Scarves and neck warmers also generally don’t meet the recommendations that the Public Health Agency of Canada has for face coverings, such as fitting securely to the head with ties or ear loops and being made of at least two layers of tightly woven material fabric, such as cotton or linen.
Toronto Public Health recommends that when wearing a face covering that doesn’t cover the mouth, nose or chin without gaps a face mask should be worn underneath.
WATCH | Are you making these face mask mistakes?
Is a damp or frozen mask less effective?
Multiple experts we talked to said it’s not really known whether masks are less effective when damp or frozen.
However, when it comes to N95 masks, the electrostatic filter stops functioning if it gets soaking wet, says Dr. Allison McGeer, infectious diseases specialist at Toronto’s Mount Sinai Hospital.
Regardless of whether filtering abilities are affected, damp or frozen masks tend to be more difficult to breathe through, notes Conor Ruzycki, a University of Alberta doctoral candidate in Edmonton who has done research on the filtration abilities of homemade masks.
Wet masks can also provide an environment for bacteria to grow, he and other experts said.
“For these reasons, it’s a good idea to replace a wet or frozen mask with a fresh and dry one,” added Ruzycki, who volunteers with Masks4Canada, a group that advocates for mandatory mask laws.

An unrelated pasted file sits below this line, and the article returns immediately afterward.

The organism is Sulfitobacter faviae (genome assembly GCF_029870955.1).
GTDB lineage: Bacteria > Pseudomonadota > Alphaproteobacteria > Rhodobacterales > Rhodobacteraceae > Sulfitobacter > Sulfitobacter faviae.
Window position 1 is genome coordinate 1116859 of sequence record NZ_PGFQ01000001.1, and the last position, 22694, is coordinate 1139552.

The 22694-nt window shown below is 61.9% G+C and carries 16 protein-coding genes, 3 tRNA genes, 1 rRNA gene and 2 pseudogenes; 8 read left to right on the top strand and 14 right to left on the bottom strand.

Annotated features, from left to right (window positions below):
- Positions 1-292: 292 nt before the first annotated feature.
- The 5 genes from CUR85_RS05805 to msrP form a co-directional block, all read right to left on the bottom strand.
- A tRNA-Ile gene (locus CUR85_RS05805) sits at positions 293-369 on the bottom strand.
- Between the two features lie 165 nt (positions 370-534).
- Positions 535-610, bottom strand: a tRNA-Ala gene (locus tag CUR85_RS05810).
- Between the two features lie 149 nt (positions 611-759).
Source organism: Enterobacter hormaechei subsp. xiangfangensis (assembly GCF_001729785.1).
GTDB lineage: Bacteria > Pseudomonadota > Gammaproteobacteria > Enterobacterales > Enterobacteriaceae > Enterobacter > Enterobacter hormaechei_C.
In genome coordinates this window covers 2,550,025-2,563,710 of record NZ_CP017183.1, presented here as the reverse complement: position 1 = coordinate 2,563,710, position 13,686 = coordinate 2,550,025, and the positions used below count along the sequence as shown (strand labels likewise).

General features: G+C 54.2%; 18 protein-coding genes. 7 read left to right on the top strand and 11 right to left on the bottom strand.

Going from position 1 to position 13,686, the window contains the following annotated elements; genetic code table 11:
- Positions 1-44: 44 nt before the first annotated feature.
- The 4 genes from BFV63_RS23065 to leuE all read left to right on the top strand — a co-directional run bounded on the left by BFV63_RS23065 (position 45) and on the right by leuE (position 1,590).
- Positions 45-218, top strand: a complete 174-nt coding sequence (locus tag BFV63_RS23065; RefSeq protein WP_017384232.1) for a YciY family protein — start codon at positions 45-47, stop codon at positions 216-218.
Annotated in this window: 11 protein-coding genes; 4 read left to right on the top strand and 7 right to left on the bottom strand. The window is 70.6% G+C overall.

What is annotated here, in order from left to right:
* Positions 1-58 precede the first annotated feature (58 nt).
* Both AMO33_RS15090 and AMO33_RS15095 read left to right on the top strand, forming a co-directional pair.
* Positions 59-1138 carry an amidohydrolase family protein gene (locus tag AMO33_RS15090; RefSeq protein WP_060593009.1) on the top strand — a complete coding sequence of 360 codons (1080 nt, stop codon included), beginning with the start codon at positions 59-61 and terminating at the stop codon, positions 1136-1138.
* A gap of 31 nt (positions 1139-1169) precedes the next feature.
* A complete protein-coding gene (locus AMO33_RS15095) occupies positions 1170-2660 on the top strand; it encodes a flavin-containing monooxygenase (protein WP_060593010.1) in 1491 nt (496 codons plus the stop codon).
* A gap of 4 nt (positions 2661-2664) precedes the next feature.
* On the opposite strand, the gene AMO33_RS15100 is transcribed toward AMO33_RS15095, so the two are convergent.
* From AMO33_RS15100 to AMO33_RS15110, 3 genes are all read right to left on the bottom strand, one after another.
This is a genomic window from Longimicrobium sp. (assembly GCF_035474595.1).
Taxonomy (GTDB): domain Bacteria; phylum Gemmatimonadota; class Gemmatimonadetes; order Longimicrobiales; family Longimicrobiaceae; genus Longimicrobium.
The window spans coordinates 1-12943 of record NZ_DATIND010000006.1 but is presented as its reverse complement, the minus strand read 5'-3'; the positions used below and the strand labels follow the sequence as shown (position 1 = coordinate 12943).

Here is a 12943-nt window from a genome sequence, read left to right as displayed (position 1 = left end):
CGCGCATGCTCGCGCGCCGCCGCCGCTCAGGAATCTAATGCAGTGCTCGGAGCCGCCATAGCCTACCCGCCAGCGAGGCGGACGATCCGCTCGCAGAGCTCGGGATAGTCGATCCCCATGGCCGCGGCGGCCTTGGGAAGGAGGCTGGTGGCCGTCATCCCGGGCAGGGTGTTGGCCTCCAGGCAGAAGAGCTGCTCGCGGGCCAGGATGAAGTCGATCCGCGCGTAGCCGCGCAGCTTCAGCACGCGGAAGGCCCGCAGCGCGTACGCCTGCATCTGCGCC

“With winter coming, consider carrying an extra mask or two to change into if you find your mask freezing up or becoming water-logged.”
WATCH | How to wear and care for masks
Is it safe to share cloth masks?
Yes, if they’re clean.
“Sharing masks is not risky if they are well washed,” said Furness. Health Canada recommends washing them on a hot cycle and then drying thoroughly.
But even with good laundering, Dr. Sumon Chakrabarti noted that masks are pretty intimate items to be swapping with others.
“Think about it like sharing well-washed underwear,” Chakrabarti said. “Safe, yes. Gross, also yes.”
As masks are so widely available now, he said it’s a better option to use your own.
Is it true that masks can make you sick?
That’s unlikely if you keep your masks clean and change them as needed, experts say.